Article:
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Author Alkana, Joseph, 1953-
Title The social self : Hawthorne, Howells, William James, and nineteenth-century psychology / Joseph Alkana.
Imprint Lexington, Ky. : University Press of Kentucky, 1997.

Author Alkana, Joseph, 1953-
Subject Hawthorne, Nathaniel, 1804-1864 -- Knowledge -- Psychology.
Howells, William Dean, 1837-1920 -- Knowledge -- Psychology.
James, William, 1842-1910 -- Influence.
American fiction -- 19th century -- History and criticism.
Social psychology and literature -- United States -- History -- 19th century.
Psychological fiction, American -- History and criticism.
American literature -- Psychological aspects.
Psychology in literature.
Self in literature.
Description 1 online resource (167 pages)
Bibliography Note Includes bibliographical references (pages 133-163) and index.
Access Use copy Restrictions unspecified star
Reproduction Electronic reproduction. [Place of publication not identified] : HathiTrust Digital Library, 2010.
System Details Master and use copy. Digital master created according to Benchmark for Faithful Digital Reproductions of Monographs and Serials, Version 1. Digital Library Federation, December 2002.
Note digitized 2010 HathiTrust Digital Library committed to preserve pda
Print version record.
Contents Cover; Half-title; Title; Copyright; Contents; Acknowledgments; 1 Translating the Self: Between Discord and Individualism in American Literary History; 2 Hawthorne's Drama of the Self: Antebellum Psychology and Sociality; 3 ""But the Past Was Not Dead"": Aesthetics, History, and Community in Grandfather's Chair and The Scarlet Letter; 4. The Altrurian Romances: Evolution and Immigration in Howells's Utopia; 5 The Ironic Construction of Selfhood: William James's Principles of Psychology; 6 Selfhood, Pragmatism, and Literary Studies: Who Do We Think We Are? And What Do We Think We're Doing?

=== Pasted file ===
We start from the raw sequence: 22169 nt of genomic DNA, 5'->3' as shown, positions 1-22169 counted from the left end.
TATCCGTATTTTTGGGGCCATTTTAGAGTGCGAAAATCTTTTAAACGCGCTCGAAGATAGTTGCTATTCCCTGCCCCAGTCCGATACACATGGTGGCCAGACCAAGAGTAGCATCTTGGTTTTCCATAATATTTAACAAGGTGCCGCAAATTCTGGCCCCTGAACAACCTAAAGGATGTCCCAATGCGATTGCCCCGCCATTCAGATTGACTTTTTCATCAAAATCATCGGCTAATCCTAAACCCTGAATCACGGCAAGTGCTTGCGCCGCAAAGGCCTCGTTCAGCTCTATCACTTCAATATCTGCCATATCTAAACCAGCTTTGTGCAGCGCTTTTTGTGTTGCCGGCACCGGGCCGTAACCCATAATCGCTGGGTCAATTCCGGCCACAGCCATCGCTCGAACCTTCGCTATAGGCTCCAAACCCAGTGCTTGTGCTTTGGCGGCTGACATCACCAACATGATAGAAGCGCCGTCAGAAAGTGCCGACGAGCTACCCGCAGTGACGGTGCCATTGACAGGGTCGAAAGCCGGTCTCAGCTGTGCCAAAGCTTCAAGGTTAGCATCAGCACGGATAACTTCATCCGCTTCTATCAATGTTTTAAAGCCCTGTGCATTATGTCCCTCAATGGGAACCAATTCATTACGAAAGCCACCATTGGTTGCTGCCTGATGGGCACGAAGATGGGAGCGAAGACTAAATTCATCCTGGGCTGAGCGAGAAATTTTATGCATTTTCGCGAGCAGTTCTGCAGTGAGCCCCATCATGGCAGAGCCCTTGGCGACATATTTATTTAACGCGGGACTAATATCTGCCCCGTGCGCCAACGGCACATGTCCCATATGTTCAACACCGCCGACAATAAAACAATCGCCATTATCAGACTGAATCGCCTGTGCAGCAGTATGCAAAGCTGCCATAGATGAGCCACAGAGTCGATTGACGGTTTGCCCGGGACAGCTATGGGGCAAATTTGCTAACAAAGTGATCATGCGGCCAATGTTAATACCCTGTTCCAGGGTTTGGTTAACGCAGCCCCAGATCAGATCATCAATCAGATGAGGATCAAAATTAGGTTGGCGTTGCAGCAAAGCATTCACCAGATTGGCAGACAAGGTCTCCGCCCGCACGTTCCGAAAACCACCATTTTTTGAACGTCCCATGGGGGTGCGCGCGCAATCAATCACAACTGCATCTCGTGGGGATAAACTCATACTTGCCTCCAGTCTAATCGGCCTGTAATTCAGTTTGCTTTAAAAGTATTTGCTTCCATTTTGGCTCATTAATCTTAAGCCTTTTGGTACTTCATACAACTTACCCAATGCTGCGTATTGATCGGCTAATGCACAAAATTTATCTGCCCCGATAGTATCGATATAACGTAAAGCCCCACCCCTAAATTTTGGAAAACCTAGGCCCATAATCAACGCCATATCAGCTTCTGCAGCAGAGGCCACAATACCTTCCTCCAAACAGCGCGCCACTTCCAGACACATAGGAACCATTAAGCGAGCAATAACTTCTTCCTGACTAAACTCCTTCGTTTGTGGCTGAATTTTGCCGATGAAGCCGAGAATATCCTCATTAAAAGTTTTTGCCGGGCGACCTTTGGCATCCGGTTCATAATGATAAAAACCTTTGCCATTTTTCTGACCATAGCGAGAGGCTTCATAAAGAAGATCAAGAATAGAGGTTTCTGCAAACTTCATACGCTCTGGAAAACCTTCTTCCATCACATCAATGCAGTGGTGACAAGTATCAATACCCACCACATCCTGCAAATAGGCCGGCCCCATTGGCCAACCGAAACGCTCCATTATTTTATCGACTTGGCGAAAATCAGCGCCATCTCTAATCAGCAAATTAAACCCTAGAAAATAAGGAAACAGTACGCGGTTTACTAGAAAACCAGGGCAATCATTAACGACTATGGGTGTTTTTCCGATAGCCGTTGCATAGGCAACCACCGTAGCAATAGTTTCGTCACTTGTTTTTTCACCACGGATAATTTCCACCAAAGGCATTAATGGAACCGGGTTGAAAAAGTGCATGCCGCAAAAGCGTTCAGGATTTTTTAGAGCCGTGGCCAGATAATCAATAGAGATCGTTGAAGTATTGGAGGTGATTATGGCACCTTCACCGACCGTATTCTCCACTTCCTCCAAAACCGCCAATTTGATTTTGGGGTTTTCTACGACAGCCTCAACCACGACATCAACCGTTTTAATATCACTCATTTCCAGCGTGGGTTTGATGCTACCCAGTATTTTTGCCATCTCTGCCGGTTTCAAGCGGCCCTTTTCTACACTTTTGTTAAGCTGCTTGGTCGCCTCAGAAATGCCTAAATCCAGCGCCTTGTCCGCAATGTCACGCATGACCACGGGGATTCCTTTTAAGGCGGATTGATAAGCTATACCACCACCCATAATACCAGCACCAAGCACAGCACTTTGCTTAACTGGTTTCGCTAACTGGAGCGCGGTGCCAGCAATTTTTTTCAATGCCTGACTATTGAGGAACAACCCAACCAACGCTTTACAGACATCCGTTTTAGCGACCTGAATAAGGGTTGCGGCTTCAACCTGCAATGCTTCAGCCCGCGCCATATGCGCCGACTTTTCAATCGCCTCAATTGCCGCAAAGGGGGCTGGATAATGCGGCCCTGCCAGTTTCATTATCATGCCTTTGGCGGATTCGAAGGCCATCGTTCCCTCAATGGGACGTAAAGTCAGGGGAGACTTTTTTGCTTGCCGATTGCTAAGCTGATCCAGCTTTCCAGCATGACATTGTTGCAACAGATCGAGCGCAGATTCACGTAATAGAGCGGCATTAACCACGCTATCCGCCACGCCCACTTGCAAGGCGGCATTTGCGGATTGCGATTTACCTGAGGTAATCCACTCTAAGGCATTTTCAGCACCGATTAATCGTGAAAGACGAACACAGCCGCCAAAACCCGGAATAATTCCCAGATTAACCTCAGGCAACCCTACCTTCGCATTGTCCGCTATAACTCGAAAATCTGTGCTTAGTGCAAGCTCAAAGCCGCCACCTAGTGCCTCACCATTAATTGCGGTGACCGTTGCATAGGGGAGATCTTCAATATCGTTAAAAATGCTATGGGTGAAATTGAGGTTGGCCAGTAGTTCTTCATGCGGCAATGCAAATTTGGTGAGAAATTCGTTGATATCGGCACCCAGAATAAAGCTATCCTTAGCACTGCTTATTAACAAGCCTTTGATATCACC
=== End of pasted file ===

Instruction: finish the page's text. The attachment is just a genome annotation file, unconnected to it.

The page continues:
Summary American literary history of the nineteenth-century as a conflict between individualistic writers and a conformist society. In The Social Self, Joseph Alkana argues that such a dichotomy misrepresents the views of many authors. Sudden changes caused by the industrial revolution, urban development, increased immigration, and regional conflicts were threatening to fragment the community, and such writers as Nathaniel Hawthorne, William James, and William Dean Howells were deeply concerned about social cohesion. Alkana persuasively reintroduces Common Sense philosophy and Jamesian psychology as w.
Note English.
ISBN 9780813157337 (electronic bk.)
0813157331 (electronic bk.)
0813119715 (alk. paper)
9780813119717 (alk. paper)
OCLC # 605660030
Additional Format Print version: Alkana, Joseph, 1953- Social self. Lexington, Ky. : University Press of Kentucky, 1997 (DLC) 96016404 (OCoLC)34545353

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